Central America’s Violent Northern Triangle
Central America’s Violent Northern Triangle
Author: Danielle Renwick
Updated: January 19, 2016
Tens of thousands of Salvadorans, Guatemalans, and Hondurans, many of them unaccompanied minors, have arrived in the United States in recent years, seeking asylum from the region’s skyrocketing violence. Their countries, which form a region known as the Northern Triangle, were rocked by civil wars in the 1980s, leaving a legacy of violence and fragile institutions. However, recent developments in Guatemala and Honduras have spurred talk of a “Central American spring” as protesters in both countries have come out in unprecedented numbers to denounce corruption and demand greater accountability from their leaders.
How many people have left the Northern Triangle in recent years?
Nearly 10 percent of the Northern Triangle countries’ thirty million residents have left, mostly for the United States. In 2013, as many as 2.7 million people born in El Salvador, Guatemala, and Honduras were living in the United States, up from an estimated 1.5 million people in 2000. Nearly one hundred thousand unaccompanied minors arrived to the United States from El Salvador, Guatemala, and Honduras between October 2013 and July 2015, drawing attention to the region’s broader emigration trend. At the United States’ urging, Mexico stepped up enforcement along its southern border, apprehending 70 percent more Central Americans in 2015 than it did in the year before.
Many seek asylum from violence at home: Between 2009 and 2013, the United States registered a sevenfold increase (PDF) in asylum seekers at its southern border, 70 percent of whom came from the Northern Triangle. Neighboring Belize, Costa Rica, Mexico, Nicaragua, and Panama all registered a similar rise. Migrants from all three Northern Triangle countries cite violence, forced gang recruitment, extortion, as well as poverty and lack of opportunity, as their reasons for leaving.
Why are so many people fleeing the Northern Triangle?
El Salvador, Guatemala, and Honduras consistently rank among the most violent countries in the world. Gang-related violence in El Salvador brought its homicide rate to ninety per hundred thousand in 2015, making it the most world’s most violent country not at war. All three countries have significantly higher homicide rates than neighboring Costa Rica, Nicaragua, and Panama.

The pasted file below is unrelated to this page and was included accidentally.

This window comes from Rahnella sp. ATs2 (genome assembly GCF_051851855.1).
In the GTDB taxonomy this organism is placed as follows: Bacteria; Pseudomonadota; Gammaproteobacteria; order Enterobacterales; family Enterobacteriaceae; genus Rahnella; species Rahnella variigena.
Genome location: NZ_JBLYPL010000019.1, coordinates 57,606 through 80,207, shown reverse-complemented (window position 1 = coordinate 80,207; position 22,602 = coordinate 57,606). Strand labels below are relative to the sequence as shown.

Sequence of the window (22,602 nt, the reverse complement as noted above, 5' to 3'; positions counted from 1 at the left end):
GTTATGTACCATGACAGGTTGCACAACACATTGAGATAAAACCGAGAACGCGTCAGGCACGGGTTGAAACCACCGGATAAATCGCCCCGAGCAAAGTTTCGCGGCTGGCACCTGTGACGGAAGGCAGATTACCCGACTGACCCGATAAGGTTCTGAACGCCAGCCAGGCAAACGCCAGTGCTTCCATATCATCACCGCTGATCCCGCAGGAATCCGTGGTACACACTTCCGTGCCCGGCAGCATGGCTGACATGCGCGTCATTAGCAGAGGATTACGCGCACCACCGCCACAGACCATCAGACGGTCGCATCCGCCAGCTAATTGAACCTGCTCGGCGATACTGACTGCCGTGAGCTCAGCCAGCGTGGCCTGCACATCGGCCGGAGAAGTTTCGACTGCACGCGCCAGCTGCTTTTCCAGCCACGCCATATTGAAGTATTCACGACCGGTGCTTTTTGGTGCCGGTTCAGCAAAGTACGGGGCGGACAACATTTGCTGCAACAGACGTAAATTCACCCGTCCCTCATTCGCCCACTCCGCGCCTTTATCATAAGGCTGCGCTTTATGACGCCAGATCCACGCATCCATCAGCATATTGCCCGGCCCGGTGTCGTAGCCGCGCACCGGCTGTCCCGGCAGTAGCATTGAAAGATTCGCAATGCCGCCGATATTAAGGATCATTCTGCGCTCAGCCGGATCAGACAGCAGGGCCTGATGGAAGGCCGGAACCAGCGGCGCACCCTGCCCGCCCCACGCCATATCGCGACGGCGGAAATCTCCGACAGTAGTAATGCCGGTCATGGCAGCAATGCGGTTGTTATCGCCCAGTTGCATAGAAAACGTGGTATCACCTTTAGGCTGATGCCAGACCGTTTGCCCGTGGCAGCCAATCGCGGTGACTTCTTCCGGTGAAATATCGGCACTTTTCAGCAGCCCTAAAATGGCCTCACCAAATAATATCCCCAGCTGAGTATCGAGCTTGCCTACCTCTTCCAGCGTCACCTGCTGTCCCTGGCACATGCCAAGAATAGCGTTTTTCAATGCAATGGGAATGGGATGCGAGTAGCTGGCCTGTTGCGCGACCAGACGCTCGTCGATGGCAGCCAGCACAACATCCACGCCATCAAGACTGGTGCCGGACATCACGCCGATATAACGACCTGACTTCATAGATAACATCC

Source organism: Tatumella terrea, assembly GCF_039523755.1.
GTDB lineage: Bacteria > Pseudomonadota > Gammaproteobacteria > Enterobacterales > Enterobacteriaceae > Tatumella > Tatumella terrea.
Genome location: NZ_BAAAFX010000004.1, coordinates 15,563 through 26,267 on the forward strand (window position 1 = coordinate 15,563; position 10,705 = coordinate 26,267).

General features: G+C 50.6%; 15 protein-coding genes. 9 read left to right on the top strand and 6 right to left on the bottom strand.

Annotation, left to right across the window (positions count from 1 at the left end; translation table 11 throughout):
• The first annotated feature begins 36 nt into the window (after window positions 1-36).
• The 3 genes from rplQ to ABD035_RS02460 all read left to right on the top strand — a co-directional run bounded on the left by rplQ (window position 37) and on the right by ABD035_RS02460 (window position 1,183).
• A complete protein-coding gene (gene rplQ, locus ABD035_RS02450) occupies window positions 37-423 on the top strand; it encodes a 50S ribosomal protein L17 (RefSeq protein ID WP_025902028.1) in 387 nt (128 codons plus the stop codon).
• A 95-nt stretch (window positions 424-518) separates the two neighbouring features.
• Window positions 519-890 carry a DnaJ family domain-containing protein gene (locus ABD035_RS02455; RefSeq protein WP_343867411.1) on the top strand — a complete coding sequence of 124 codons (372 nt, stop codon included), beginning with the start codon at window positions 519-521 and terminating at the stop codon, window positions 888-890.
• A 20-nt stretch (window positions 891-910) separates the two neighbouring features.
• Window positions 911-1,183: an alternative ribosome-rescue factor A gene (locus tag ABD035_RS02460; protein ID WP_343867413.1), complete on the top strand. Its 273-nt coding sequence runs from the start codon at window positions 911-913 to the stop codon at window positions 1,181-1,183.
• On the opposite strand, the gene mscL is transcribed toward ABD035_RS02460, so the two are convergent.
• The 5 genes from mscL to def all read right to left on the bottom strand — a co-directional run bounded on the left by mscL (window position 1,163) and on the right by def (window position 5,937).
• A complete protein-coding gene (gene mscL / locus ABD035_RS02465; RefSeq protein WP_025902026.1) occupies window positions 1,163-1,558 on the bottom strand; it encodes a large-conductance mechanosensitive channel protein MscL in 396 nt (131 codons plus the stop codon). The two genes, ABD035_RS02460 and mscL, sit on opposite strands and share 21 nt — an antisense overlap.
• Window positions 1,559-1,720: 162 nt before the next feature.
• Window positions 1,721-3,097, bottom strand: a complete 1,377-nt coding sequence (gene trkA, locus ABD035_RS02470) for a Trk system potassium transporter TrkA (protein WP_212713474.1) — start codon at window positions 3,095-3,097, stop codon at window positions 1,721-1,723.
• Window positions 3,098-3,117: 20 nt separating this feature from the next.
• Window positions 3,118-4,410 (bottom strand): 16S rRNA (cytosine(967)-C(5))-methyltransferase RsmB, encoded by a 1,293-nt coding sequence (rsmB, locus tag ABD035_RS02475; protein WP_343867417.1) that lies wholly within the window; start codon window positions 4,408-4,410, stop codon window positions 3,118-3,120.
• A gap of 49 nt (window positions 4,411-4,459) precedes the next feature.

Extortion is also rampant. A July 2015 investigation by Honduran newspaper La Prensa found that Salvadorans and Hondurans pay an estimated $390 million and $200 million, respectively, in annual extortion fees to organized crime groups; meanwhile, Guatemalan authorities said in 2014 that citizens pay an estimated $61 million a year in extortion fees. Extortionists primarily target public transportation operators, small businesses, and residents of poor neighborhoods, according to the report, and attacks on people who do not pay contributes to the violence. Guatemala’s transportation sector has been hit especially hard: In 2014, more than four hundred transportation workers were killed, and authorities linked most of those cases to extortion.
What is causing the violence?
The nature of the violence is distinct in each country, but there are common threads: the proliferation of gangs, the region’s use as a transshipment point for U.S.-bound narcotics, and high rates of impunity are major factors contributing to insecurity in the region.
A CFR special report in 2012 said organized crime is a clear legacy of the region’s decades of war. In El Salvador, fighting between the military-led government and leftist guerrilla groups (1979–92) left as many as seventy-five thousand dead, and Guatemala’s civil war (1960–96) killed as many as two-hundred thousand civilians. Honduras did not have a civil war of its own, but nonetheless felt the effects of its neighbors’ conflicts; it served as a staging ground for U.S.-backed Contras, a right-wing rebel group fighting Nicaragua’s Sandinista government during the 1980s. Organized crime grew following these civil wars, particularly in El Salvador, where war produced a “large pool of demobilized and unemployed men with easy access to weapons,” according to the CFR report. In Guatemala, groups known as illegal armed groups and clandestine security apparatuses, grew out of state intelligence and military forces.
El Salvador, Guatemala, and Honduras consistently rank among the most violent countries in the world.
Organized crime in the Northern Triangle includes transnational criminal organizations, many of which are associated with Mexican drug-trafficking organizations (DTOs); domestic organized-crime groups; transnational gangs, or maras, such as Mara Salvatrucha (MS-13) and the Eighteenth Street Gang (M-18); and pandillas, or street gangs.